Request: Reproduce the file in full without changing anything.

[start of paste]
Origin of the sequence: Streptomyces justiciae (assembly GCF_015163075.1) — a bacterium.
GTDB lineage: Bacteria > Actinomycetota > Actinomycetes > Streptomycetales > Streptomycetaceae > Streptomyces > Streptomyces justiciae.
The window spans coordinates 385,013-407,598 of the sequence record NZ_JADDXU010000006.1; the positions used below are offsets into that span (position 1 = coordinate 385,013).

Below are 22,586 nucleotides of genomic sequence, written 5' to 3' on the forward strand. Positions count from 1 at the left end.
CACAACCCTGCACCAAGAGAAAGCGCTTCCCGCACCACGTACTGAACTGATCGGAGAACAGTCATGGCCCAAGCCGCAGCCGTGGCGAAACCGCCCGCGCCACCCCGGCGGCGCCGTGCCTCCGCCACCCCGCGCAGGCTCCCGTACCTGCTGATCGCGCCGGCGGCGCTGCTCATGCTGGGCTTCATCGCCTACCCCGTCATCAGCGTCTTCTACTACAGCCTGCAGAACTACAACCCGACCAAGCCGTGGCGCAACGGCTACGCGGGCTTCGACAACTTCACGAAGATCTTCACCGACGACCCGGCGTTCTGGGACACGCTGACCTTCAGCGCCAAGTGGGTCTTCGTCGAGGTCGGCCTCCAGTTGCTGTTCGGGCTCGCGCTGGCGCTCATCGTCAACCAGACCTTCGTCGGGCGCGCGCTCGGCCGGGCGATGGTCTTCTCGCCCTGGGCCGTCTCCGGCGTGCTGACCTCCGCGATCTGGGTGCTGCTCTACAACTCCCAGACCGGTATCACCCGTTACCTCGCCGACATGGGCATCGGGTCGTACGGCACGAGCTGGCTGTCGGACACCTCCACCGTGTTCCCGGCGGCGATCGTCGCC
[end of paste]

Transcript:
Origin of the sequence: Streptomyces justiciae (assembly GCF_015163075.1) — a bacterium.
GTDB lineage: Bacteria > Actinomycetota > Actinomycetes > Streptomycetales > Streptomycetaceae > Streptomyces > Streptomyces justiciae.
The window spans coordinates 385,013-407,598 of the sequence record NZ_JADDXU010000006.1; the positions used below are offsets into that span (position 1 = coordinate 385,013).

Below are 22,586 nucleotides of genomic sequence, written 5' to 3' on the forward strand. Positions count from 1 at the left end.
CACAACCCTGCACCAAGAGAAAGCGCTTCCCGCACCACGTACTGAACTGATCGGAGAACAGTCATGGCCCAAGCCGCAGCCGTGGCGAAACCGCCCGCGCCACCCCGGCGGCGCCGTGCCTCCGCCACCCCGCGCAGGCTCCCGTACCTGCTGATCGCGCCGGCGGCGCTGCTCATGCTGGGCTTCATCGCCTACCCCGTCATCAGCGTCTTCTACTACAGCCTGCAGAACTACAACCCGACCAAGCCGTGGCGCAACGGCTACGCGGGCTTCGACAACTTCACGAAGATCTTCACCGACGACCCGGCGTTCTGGGACACGCTGACCTTCAGCGCCAAGTGGGTCTTCGTCGAGGTCGGCCTCCAGTTGCTGTTCGGGCTCGCGCTGGCGCTCATCGTCAACCAGACCTTCGTCGGGCGCGCGCTCGGCCGGGCGATGGTCTTCTCGCCCTGGGCCGTCTCCGGCGTGCTGACCTCCGCGATCTGGGTGCTGCTCTACAACTCCCAGACCGGTATCACCCGTTACCTCGCCGACATGGGCATCGGGTCGTACGGCACGAGCTGGCTGTCGGACACCTCCACCGTGTTCCCGGCGGCGATCGTCGCC